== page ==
Tuesday, December 30, 2008

New Years Resolution- Business will be FUN!

So yesterday many things hit me about my shop(s). I opened Bubba & Rye in February, right after I left my job, and then Lilac Ave in July, in hopes of padding my family's finances, and hopefully building it enough so I could be self employed versus going back to work. Well by September I was pretty well aware that it was just not going to happen as fast as I needed to, and we really needed me to be working.

Since September that vision, and that ambition hadn't changed much. I was very driven to make a lot of product for holiday craft shows, and have as much inventory as possible, to see what the possibilities of the Christmas sales were. The craft shows did not got fantastic (but were fun), and sales were my best EVER in November and December.

So now the holidays are over. For the past couple of months I had been strategizing to diversify Lilac Ave and close Bubba and Rye (so I could have time to diversify Lilac Ave). I opened another store on 1000Markets. I had a plan to set in motion to grow.

Then yesterday a couple of things in my mind changed:

1. I actually still love making cards, I just can't make them at the pace I was making them, when I wasn't working. This is the main reason I was going to close Bubba & Rye. But then I asked myself, "Who says there needs to be "X" number of items in my store, or that I have to have "X" number of sales? ?Apparently my own ambition and pride. Wouldn't it be better to let those go, than this shop, that I love dearly, and still enjoy making cards for?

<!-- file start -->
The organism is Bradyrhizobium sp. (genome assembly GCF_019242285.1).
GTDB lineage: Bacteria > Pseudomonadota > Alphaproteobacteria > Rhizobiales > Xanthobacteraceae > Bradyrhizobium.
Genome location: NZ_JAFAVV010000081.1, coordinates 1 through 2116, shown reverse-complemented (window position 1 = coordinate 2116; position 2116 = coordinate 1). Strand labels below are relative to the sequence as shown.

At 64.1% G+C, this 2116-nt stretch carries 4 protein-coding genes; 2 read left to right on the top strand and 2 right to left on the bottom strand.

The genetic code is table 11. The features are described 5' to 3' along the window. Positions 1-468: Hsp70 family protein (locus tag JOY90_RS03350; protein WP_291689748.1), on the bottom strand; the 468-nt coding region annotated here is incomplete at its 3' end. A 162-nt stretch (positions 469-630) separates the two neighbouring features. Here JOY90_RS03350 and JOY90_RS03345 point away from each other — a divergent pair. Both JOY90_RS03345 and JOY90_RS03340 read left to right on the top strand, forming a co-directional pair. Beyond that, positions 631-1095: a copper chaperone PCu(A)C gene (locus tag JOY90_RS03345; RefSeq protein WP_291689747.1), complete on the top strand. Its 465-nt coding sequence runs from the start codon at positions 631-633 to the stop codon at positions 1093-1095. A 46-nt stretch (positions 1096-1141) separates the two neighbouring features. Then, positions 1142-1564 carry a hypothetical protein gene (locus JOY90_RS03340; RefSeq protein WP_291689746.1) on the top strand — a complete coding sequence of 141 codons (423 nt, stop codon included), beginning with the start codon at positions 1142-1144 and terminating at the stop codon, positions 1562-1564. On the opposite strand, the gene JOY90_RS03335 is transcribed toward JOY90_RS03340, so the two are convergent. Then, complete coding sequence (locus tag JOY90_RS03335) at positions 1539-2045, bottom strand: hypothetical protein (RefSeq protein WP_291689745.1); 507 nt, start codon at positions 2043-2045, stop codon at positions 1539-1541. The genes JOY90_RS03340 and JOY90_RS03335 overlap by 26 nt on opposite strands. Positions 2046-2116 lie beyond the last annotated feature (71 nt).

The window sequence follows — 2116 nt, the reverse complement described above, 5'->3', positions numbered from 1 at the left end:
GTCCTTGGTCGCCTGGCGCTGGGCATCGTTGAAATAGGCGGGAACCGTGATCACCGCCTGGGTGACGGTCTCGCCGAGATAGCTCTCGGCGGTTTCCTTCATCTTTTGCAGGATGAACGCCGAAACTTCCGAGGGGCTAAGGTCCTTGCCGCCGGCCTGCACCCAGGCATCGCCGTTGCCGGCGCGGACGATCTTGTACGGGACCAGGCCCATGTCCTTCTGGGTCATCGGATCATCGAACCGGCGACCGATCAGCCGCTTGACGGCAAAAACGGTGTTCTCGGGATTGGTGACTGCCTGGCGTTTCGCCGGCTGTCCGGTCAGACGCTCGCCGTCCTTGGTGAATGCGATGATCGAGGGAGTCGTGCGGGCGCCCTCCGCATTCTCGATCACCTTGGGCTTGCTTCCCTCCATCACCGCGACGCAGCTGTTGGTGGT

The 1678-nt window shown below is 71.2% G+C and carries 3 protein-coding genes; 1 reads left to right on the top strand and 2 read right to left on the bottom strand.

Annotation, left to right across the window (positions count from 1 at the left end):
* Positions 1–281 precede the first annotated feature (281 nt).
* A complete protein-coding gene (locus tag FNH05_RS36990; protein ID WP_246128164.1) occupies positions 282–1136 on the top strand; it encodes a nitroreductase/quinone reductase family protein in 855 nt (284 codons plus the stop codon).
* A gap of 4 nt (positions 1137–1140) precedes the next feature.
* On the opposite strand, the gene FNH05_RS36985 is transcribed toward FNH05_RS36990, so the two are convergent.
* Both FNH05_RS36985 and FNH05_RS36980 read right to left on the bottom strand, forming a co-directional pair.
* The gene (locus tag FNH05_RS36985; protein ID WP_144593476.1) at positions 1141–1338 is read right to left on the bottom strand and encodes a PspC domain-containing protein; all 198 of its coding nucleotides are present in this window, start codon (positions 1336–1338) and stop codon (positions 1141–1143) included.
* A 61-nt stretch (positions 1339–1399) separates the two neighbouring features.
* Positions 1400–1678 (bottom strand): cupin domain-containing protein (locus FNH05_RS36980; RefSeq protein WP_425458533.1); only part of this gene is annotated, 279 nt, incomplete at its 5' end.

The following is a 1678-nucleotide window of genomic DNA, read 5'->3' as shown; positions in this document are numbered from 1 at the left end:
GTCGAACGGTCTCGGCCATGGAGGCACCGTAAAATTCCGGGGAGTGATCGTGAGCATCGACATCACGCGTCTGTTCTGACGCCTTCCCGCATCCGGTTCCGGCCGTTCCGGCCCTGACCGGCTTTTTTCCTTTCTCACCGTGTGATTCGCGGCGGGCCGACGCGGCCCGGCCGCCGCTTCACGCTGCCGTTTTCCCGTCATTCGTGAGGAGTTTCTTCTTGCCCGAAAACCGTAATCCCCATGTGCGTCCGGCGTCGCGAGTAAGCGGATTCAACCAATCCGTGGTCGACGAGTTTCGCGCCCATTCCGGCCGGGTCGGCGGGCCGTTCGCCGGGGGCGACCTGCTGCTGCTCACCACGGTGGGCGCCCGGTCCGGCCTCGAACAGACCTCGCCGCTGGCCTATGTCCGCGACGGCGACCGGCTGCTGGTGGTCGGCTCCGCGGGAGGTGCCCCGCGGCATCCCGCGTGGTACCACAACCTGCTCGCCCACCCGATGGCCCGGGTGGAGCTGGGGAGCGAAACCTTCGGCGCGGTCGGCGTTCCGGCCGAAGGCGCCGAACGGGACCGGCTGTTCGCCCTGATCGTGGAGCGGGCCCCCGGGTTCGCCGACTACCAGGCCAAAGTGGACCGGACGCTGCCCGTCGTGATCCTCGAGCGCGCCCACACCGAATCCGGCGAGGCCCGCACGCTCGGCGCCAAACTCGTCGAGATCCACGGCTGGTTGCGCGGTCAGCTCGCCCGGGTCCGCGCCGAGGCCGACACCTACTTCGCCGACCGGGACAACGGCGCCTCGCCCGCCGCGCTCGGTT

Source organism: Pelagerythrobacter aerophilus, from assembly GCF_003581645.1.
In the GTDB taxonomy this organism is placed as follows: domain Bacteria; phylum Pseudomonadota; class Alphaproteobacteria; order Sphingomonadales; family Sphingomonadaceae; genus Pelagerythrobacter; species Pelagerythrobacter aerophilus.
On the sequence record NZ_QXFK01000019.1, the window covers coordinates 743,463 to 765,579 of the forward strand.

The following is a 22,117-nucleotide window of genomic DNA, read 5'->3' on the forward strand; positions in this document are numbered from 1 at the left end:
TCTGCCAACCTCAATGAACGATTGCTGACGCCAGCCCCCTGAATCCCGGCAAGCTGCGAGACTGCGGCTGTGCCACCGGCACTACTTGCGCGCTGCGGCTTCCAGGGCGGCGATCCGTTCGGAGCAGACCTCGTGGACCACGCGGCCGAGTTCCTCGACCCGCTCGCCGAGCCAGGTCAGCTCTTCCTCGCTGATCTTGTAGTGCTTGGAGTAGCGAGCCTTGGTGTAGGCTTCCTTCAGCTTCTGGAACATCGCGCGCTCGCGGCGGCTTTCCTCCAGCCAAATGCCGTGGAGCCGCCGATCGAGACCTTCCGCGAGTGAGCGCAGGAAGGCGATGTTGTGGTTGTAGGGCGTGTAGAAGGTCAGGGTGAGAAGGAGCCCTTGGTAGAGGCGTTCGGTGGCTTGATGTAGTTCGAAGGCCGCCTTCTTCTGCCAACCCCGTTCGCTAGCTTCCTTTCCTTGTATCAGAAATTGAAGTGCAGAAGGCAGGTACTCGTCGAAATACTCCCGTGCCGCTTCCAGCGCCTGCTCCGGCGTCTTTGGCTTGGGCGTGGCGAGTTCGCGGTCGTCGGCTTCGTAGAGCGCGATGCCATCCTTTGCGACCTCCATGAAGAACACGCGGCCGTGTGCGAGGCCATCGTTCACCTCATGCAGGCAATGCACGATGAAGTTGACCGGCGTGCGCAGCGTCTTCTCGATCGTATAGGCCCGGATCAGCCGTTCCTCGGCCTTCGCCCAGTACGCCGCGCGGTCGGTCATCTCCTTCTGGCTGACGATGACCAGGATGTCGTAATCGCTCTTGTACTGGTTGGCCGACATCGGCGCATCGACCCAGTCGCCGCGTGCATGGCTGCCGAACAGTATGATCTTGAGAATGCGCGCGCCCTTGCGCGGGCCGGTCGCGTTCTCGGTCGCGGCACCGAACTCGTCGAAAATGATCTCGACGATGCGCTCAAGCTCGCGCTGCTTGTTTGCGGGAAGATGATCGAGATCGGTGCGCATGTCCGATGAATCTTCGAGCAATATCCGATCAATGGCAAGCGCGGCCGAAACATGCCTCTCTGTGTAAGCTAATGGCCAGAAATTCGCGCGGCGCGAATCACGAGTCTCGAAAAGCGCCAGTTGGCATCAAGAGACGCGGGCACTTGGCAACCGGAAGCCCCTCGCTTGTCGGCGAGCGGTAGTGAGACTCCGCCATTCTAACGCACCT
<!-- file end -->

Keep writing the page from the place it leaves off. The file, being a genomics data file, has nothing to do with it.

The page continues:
I do think the shop will be a little changed when it re-opens. I have some different ideas, and different thoughts on the product being put in there.

2. This should be fun! I've already established that my income issues were changed by going back to work. This isn't to say I am going to price myself as a hobbyist, etc....I still have a busines sense to me....but I have enough stress at work, and these business are for me, and I love them. I don't want to make them so stressful that I hate them. So from here on out, if it isn't fun, if it isn't enjoyable, I am not going to do it. Now this doesn't include listing items, which I find awful and monotonous, LOL! It does include when I am not feeling right about a business choice.

So this is my new business strategy.... "HAVE FUN"! That sounds more fun that "diversify" doesn't it?

Sunday, December 21, 2008

1000 Markets Grand Opening!